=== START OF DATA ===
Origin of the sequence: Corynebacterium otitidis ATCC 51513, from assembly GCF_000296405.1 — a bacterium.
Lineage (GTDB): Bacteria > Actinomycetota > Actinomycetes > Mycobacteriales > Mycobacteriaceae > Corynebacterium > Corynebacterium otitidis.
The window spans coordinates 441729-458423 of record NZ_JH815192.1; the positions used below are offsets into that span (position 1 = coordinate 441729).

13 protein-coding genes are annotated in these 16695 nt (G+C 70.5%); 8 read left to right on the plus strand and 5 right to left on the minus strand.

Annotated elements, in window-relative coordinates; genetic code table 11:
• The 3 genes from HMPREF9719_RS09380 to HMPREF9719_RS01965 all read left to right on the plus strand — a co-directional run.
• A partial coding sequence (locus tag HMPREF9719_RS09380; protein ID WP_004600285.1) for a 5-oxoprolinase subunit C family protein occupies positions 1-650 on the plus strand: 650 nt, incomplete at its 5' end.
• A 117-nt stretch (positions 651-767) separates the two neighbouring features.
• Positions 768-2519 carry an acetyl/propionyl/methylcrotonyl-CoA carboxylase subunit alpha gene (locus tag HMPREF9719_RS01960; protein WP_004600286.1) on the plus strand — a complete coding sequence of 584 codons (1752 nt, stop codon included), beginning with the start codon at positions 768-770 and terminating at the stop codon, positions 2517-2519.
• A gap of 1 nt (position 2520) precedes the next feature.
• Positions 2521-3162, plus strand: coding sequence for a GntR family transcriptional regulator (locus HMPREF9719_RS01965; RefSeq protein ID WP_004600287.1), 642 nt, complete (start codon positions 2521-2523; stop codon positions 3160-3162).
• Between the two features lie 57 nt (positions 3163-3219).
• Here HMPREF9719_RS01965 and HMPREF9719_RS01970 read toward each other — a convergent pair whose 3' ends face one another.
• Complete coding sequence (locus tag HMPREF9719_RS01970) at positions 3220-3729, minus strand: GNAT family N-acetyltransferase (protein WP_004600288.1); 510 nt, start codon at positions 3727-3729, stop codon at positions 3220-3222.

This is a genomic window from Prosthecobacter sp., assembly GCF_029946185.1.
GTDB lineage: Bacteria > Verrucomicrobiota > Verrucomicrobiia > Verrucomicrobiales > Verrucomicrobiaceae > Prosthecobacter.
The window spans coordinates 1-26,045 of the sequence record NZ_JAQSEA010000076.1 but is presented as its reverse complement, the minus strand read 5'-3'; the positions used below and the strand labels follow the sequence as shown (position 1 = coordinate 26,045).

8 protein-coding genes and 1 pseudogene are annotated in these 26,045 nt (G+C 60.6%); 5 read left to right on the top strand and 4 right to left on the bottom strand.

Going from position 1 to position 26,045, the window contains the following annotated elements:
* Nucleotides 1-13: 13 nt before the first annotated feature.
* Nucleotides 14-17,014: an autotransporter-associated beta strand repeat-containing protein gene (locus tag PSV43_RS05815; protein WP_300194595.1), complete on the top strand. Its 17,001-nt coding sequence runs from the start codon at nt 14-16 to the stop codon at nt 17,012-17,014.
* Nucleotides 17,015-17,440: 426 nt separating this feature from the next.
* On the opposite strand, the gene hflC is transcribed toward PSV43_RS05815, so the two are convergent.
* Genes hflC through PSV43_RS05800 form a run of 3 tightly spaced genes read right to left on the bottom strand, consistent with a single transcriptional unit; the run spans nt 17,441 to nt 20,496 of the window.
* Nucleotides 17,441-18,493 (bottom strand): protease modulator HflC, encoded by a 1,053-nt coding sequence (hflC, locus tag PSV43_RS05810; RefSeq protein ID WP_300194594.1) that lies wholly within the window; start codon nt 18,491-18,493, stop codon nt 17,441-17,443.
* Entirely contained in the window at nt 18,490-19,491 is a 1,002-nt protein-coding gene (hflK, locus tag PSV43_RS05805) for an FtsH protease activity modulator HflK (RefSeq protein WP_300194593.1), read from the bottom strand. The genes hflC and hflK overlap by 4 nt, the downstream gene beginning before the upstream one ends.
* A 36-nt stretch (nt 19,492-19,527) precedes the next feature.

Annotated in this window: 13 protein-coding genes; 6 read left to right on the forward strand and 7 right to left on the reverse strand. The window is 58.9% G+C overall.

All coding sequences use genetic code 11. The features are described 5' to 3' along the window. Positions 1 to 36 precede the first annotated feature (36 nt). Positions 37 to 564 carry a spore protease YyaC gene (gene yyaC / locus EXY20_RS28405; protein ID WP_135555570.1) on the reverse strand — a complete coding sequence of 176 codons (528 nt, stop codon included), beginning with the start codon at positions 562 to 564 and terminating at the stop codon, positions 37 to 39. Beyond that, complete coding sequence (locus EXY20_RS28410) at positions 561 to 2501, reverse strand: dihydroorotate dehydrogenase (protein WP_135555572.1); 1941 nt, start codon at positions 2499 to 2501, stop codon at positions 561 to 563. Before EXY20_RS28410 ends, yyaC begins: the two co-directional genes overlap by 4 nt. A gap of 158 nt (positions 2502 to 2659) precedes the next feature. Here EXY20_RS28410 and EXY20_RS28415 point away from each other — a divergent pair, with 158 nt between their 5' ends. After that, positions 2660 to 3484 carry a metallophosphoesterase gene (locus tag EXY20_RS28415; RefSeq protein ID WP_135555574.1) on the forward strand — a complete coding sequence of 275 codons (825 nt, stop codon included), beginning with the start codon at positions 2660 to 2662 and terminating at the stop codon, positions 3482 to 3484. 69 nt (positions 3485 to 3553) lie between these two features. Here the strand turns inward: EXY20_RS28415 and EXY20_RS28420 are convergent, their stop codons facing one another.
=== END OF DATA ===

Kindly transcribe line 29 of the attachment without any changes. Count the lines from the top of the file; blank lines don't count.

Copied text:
All coding sequences use genetic code 11. The features are described 5' to 3' along the window. Positions 1 to 36 precede the first annotated feature (36 nt). Positions 37 to 564 carry a spore protease YyaC gene (gene yyaC / locus EXY20_RS28405; protein ID WP_135555570.1) on the reverse strand — a complete coding sequence of 176 codons (528 nt, stop codon included), beginning with the start codon at positions 562 to 564 and terminating at the stop codon, positions 37 to 39. Beyond that, complete coding sequence (locus EXY20_RS28410) at positions 561 to 2501, reverse strand: dihydroorotate dehydrogenase (protein WP_135555572.1); 1941 nt, start codon at positions 2499 to 2501, stop codon at positions 561 to 563. Before EXY20_RS28410 ends, yyaC begins: the two co-directional genes overlap by 4 nt. A gap of 158 nt (positions 2502 to 2659) precedes the next feature. Here EXY20_RS28410 and EXY20_RS28415 point away from each other — a divergent pair, with 158 nt between their 5' ends. After that, positions 2660 to 3484 carry a metallophosphoesterase gene (locus tag EXY20_RS28415; RefSeq protein ID WP_135555574.1) on the forward strand — a complete coding sequence of 275 codons (825 nt, stop codon included), beginning with the start codon at positions 2660 to 2662 and terminating at the stop codon, positions 3482 to 3484. 69 nt (positions 3485 to 3553) lie between these two features. Here the strand turns inward: EXY20_RS28415 and EXY20_RS28420 are convergent, their stop codons facing one another.